Record levels of diabetes sufferers increase need for regular eye testing

Jeremy Chadwick

One in 10 people in the UK over the age of 40 now has Type 2 diabetes while 4.7 million people are living with all types of diabetes, according to new research released by the Diabetes UK charity.

The new figures show that in 2017 a total of 202,665 people were diagnosed with Type 2 diabetes in England or Wales at a rate of 23 an hour. There are currently 3.8 million people living with a diagnosis of diabetes in the UK, and 90% of those have Type 2.
And there are almost 1 million more people living with Type 2 diabetes who don’t know they have it because they haven’t been diagnosed, bringing the total to 4.7 million.
By 2030, it’s predicted this number will rise to 5.5 million, bringing into stark relief the need for systematic, regular and thorough eye tests for company employees, not least because they provide effective screening for potentially life-threatening medical conditions – like diabetes.

Research carried out by VSP Vision Care UK shows that in carrying out eye screening of company employees, VSP optometrists were first to spot symptoms of early onset diabetes some 34% of the time – and up to seven years before any other check.

VSP Vision Care UK is the British arm of giant US-based eye health specialist VSP Global, a not-for-profit vision benefits and services company with almost 90 million members worldwide.

Every year the NHS spends around £14 billion a year on treating diabetes and its complications. This figure does not reflect the cost of absence, reduced productivity and other costs such as healthcare management for employers.

Jeremy Chadwick, Managing Director, EMEA at VSP Vision Care, said the research results underlined the vital importance of offering employer-led, regular eye screening and examinations for all employees.

“Diabetes is the leading cause of preventable sight loss in people of a working age in the UK, yet the vast majority of workers are not eligible for help from the NHS for the costs of vision care.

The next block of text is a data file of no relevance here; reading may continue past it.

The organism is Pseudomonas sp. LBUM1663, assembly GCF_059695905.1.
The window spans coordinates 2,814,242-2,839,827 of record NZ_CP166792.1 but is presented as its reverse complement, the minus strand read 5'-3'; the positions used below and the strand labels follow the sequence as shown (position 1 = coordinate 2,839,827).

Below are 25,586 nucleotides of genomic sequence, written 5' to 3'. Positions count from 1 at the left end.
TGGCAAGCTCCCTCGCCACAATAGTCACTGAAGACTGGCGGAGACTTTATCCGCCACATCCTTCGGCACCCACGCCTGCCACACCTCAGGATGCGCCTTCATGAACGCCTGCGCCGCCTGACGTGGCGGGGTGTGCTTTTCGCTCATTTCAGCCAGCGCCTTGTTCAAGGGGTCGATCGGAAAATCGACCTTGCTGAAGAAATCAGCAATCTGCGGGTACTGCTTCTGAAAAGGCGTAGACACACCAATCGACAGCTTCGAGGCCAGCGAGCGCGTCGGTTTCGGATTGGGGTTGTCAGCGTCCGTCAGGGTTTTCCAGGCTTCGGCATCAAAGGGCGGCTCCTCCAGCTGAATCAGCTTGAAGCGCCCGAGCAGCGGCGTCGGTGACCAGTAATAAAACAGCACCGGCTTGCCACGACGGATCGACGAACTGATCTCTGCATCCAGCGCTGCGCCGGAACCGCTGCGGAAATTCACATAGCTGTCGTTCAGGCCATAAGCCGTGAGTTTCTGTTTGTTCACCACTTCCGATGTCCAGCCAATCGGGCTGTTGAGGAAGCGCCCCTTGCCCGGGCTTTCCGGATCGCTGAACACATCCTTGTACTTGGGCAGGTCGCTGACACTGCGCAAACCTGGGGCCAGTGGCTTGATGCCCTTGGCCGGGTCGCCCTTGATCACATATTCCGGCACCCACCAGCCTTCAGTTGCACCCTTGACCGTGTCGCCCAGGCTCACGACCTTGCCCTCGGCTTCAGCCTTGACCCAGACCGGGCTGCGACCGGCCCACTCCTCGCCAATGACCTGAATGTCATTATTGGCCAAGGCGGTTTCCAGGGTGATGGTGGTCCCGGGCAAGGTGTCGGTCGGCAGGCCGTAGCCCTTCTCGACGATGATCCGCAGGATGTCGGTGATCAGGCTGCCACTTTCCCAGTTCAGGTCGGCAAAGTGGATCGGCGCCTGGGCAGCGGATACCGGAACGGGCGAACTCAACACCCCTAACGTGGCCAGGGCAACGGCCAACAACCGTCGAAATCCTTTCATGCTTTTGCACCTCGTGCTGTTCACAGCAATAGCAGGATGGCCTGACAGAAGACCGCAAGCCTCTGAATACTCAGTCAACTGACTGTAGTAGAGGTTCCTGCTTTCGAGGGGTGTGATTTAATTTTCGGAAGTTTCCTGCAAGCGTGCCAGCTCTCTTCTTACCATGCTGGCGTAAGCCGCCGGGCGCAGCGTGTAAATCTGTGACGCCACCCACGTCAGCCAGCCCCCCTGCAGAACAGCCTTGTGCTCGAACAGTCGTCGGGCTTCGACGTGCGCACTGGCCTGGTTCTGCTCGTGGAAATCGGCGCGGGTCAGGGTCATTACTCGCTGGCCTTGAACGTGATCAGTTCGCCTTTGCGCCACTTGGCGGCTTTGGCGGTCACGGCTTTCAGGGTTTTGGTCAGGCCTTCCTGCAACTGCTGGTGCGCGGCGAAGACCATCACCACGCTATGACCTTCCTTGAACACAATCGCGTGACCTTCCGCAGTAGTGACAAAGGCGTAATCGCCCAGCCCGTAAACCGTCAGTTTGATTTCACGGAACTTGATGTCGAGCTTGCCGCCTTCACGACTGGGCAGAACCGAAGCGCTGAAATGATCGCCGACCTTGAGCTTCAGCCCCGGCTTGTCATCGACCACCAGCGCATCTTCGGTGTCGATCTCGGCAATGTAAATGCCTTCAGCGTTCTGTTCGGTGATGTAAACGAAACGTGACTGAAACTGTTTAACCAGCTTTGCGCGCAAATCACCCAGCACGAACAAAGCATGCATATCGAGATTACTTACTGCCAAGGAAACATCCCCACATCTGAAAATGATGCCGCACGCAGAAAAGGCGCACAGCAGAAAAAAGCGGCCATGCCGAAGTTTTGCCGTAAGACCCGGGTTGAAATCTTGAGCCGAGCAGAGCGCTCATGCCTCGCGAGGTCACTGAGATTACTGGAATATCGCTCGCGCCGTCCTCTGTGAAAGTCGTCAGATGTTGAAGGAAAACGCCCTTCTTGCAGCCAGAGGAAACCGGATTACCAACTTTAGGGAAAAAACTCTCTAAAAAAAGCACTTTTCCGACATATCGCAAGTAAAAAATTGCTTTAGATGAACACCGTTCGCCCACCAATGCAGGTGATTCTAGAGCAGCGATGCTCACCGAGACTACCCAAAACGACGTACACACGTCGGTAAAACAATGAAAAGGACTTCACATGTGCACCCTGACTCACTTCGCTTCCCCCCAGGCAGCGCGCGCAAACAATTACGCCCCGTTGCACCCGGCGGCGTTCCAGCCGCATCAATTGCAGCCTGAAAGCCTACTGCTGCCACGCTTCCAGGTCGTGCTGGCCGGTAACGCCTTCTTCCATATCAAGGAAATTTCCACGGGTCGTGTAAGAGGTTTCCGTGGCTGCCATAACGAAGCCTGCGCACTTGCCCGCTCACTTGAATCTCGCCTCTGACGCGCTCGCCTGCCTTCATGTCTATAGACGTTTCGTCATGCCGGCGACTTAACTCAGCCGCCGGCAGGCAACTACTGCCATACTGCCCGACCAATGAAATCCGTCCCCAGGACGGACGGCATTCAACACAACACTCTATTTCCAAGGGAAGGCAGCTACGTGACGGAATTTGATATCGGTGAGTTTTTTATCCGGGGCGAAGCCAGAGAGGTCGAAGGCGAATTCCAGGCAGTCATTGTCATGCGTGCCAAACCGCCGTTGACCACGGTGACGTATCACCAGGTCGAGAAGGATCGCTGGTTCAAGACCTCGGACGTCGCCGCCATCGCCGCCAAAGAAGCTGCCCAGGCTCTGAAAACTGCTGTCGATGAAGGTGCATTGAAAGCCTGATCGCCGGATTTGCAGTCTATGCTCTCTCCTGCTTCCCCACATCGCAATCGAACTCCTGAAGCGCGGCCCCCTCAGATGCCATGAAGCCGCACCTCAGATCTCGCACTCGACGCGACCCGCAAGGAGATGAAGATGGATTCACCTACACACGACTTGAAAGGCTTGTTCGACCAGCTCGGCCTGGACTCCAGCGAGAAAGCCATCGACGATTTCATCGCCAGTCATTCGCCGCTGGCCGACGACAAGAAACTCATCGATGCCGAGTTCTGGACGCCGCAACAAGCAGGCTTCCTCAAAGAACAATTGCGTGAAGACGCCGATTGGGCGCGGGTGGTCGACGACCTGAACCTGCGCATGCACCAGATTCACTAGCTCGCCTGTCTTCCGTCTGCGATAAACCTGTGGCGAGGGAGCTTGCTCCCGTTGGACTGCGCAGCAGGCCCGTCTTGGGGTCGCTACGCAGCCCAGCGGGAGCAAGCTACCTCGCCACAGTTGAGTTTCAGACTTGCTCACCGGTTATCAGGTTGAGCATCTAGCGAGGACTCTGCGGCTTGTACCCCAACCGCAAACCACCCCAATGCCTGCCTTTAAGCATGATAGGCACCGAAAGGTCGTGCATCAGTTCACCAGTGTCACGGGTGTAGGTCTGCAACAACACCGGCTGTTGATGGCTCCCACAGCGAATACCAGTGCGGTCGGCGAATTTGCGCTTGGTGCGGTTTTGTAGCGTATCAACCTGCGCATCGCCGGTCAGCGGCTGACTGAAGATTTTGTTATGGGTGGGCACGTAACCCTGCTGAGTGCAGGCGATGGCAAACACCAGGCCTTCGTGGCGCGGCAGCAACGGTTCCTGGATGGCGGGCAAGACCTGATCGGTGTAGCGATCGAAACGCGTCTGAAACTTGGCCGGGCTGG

“It is initially hard to detect and so can progress unnoticed, and may only be discovered in a thorough eye screening. Diabetes can also increase the risk of glaucoma and other eye conditions.

“That is why it is so important that employer-led eyecare programmes reach all employees. Thorough, regular examinations support early diagnosis of diabetes and other conditions, helping make earlier treatment possible and driving better outcomes for employees and employer alike.

“The estimated cost to British businesses of absenteeism due to diabetes runs to around £8.4 billion pounds a year. So, early detection and treatment can go some way to helping bring down that huge cost,” he said.

According to the Vision Council, poor vision results in 32 times more lost productivity than absenteeism, so it is in the best interests of both employers and employees that regular eye health screening takes place. Studies have shown that receiving glasses increases productivity by around 35%.

The right vision cover can improve employee wellness and productivity, while at the same time meeting Health and Safety Executive requirements in providing employees with access to the latest screening and eye health monitoring.

Typical employee vision plans can be quickly self-funding in terms of reducing health care costs and improving productivity due to the very high return on investment on complete eyecare programmes.

A five year independent study by Human Capital Management Services identified a 145% return on investment on all VSP vision plans. At the same time, another study showed that companies which targeted three major modifiable risk factors, including diabetes, high cholesterol and hypertension, achieved average savings of £420 per employee per year in terms of health care costs and productivity improvements.